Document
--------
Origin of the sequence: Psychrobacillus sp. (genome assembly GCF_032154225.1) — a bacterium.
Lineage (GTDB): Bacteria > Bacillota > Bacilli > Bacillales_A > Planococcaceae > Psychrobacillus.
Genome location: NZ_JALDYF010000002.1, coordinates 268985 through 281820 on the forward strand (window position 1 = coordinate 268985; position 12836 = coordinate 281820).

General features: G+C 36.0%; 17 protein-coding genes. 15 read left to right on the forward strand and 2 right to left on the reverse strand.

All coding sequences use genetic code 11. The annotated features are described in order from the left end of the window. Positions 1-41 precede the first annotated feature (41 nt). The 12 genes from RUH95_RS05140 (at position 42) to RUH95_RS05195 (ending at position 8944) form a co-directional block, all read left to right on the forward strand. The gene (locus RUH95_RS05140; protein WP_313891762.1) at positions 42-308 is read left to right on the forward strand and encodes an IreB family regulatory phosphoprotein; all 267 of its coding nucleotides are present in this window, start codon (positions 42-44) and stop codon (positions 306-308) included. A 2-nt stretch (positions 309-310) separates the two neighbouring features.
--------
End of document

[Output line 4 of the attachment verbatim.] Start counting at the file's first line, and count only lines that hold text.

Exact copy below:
General features: G+C 36.0%; 17 protein-coding genes. 15 read left to right on the forward strand and 2 right to left on the reverse strand.